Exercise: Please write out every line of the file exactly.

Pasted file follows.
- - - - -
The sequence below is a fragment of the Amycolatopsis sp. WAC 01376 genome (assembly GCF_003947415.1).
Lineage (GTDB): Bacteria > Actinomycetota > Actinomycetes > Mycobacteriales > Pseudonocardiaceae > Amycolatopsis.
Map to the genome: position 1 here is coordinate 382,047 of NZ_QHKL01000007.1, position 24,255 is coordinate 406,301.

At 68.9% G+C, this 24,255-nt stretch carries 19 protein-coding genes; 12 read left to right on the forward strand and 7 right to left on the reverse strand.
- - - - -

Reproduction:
The sequence below is a fragment of the Amycolatopsis sp. WAC 01376 genome (assembly GCF_003947415.1).
Lineage (GTDB): Bacteria > Actinomycetota > Actinomycetes > Mycobacteriales > Pseudonocardiaceae > Amycolatopsis.
Map to the genome: position 1 here is coordinate 382,047 of NZ_QHKL01000007.1, position 24,255 is coordinate 406,301.

At 68.9% G+C, this 24,255-nt stretch carries 19 protein-coding genes; 12 read left to right on the forward strand and 7 right to left on the reverse strand.